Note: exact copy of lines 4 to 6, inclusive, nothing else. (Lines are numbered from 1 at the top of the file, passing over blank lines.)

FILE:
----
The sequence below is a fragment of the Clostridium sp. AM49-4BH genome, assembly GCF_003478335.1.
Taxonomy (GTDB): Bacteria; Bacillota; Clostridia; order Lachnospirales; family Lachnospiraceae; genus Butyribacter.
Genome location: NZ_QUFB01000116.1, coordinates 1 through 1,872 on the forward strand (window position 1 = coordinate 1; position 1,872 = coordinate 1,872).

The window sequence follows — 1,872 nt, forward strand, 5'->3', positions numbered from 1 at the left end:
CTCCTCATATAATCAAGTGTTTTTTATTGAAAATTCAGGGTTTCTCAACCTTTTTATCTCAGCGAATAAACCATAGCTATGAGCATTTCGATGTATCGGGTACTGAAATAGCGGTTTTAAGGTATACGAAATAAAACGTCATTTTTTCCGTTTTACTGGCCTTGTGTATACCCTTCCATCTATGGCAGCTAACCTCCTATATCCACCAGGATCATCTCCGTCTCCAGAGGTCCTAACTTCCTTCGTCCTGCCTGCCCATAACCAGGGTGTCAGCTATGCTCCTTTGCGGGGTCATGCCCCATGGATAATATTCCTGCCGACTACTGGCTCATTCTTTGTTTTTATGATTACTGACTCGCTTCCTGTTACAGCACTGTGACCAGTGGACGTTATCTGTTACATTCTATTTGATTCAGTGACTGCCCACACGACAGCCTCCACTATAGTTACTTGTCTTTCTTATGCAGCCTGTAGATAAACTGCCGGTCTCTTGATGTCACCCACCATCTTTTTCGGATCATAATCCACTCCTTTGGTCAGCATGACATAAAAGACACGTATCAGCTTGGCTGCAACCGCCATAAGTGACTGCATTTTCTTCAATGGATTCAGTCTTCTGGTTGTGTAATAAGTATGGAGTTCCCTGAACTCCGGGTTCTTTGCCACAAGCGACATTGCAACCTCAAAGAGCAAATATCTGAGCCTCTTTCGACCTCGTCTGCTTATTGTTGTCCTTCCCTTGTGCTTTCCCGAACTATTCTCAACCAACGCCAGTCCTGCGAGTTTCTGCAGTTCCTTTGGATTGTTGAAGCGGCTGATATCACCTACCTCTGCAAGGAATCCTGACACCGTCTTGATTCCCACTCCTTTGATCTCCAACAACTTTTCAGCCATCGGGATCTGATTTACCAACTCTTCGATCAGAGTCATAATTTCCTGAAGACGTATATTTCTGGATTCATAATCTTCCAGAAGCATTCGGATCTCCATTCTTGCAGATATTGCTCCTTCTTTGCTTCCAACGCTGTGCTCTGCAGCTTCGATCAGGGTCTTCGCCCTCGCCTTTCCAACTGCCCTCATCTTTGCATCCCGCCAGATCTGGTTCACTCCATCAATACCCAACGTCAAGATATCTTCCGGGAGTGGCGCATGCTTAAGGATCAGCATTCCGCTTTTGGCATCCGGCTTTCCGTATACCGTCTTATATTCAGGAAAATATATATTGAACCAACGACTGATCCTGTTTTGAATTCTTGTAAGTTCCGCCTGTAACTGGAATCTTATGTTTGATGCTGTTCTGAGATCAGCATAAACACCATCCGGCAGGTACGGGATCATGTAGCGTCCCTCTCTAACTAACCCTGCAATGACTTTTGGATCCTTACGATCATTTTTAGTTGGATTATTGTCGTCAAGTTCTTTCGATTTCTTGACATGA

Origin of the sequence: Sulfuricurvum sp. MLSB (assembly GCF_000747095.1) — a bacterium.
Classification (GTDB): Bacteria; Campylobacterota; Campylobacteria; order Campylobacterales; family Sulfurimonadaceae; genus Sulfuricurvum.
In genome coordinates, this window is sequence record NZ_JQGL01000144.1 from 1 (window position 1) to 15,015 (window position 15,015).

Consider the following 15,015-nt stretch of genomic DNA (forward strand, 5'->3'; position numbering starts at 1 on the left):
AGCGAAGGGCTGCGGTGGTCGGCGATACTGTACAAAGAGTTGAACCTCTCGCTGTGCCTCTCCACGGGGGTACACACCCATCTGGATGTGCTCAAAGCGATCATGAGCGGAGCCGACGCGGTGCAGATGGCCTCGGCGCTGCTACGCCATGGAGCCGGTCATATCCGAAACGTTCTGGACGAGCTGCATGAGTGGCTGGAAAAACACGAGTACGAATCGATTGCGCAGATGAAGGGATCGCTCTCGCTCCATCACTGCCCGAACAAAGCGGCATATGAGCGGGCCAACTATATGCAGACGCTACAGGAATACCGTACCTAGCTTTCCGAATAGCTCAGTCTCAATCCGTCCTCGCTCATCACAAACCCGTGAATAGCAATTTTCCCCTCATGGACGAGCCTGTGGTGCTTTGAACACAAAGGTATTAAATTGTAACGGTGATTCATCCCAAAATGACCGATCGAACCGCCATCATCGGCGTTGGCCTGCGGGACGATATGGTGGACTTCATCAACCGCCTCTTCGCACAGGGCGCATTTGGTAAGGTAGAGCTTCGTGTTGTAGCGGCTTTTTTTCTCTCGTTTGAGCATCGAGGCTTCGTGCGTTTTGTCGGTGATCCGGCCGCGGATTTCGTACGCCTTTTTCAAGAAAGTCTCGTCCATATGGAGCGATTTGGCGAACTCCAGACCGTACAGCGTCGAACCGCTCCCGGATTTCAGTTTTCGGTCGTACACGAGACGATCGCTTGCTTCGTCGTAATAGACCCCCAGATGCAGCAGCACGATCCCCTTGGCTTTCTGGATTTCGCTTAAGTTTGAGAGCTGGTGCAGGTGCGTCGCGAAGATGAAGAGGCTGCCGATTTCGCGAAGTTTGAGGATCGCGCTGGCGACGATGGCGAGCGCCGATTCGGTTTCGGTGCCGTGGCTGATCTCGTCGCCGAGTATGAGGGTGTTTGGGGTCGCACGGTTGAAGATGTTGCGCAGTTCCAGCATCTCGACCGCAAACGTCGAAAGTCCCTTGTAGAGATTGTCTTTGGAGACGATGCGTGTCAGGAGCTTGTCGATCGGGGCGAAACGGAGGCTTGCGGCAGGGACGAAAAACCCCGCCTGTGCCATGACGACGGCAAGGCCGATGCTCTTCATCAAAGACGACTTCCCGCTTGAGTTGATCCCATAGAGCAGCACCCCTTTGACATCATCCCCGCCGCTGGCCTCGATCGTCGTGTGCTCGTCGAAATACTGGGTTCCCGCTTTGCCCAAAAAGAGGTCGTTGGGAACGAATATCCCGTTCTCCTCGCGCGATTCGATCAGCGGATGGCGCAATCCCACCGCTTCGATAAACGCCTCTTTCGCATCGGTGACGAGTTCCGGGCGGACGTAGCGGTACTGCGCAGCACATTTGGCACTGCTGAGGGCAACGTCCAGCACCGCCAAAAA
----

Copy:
The window sequence follows — 1,872 nt, forward strand, 5'->3', positions numbered from 1 at the left end:
CTCCTCATATAATCAAGTGTTTTTTATTGAAAATTCAGGGTTTCTCAACCTTTTTATCTCAGCGAATAAACCATAGCTATGAGCATTTCGATGTATCGGGTACTGAAATAGCGGTTTTAAGGTATACGAAATAAAACGTCATTTTTTCCGTTTTACTGGCCTTGTGTATACCCTTCCATCTATGGCAGCTAACCTCCTATATCCACCAGGATCATCTCCGTCTCCAGAGGTCCTAACTTCCTTCGTCCTGCCTGCCCATAACCAGGGTGTCAGCTATGCTCCTTTGCGGGGTCATGCCCCATGGATAATATTCCTGCCGACTACTGGCTCATTCTTTGTTTTTATGATTACTGACTCGCTTCCTGTTACAGCACTGTGACCAGTGGACGTTATCTGTTACATTCTATTTGATTCAGTGACTGCCCACACGACAGCCTCCACTATAGTTACTTGTCTTTCTTATGCAGCCTGTAGATAAACTGCCGGTCTCTTGATGTCACCCACCATCTTTTTCGGATCATAATCCACTCCTTTGGTCAGCATGACATAAAAGACACGTATCAGCTTGGCTGCAACCGCCATAAGTGACTGCATTTTCTTCAATGGATTCAGTCTTCTGGTTGTGTAATAAGTATGGAGTTCCCTGAACTCCGGGTTCTTTGCCACAAGCGACATTGCAACCTCAAAGAGCAAATATCTGAGCCTCTTTCGACCTCGTCTGCTTATTGTTGTCCTTCCCTTGTGCTTTCCCGAACTATTCTCAACCAACGCCAGTCCTGCGAGTTTCTGCAGTTCCTTTGGATTGTTGAAGCGGCTGATATCACCTACCTCTGCAAGGAATCCTGACACCGTCTTGATTCCCACTCCTTTGATCTCCAACAACTTTTCAGCCATCGGGATCTGATTTACCAACTCTTCGATCAGAGTCATAATTTCCTGAAGACGTATATTTCTGGATTCATAATCTTCCAGAAGCATTCGGATCTCCATTCTTGCAGATATTGCTCCTTCTTTGCTTCCAACGCTGTGCTCTGCAGCTTCGATCAGGGTCTTCGCCCTCGCCTTTCCAACTGCCCTCATCTTTGCATCCCGCCAGATCTGGTTCACTCCATCAATACCCAACGTCAAGATATCTTCCGGGAGTGGCGCATGCTTAAGGATCAGCATTCCGCTTTTGGCATCCGGCTTTCCGTATACCGTCTTATATTCAGGAAAATATATATTGAACCAACGACTGATCCTGTTTTGAATTCTTGTAAGTTCCGCCTGTAACTGGAATCTTATGTTTGATGCTGTTCTGAGATCAGCATAAACACCATCCGGCAGGTACGGGATCATGTAGCGTCCCTCTCTAACTAACCCTGCAATGACTTTTGGATCCTTACGATCATTTTTAGTTGGATTATTGTCGTCAAGTTCTTTCGATTTCTTGACATGA

Origin of the sequence: Sulfuricurvum sp. MLSB (assembly GCF_000747095.1) — a bacterium.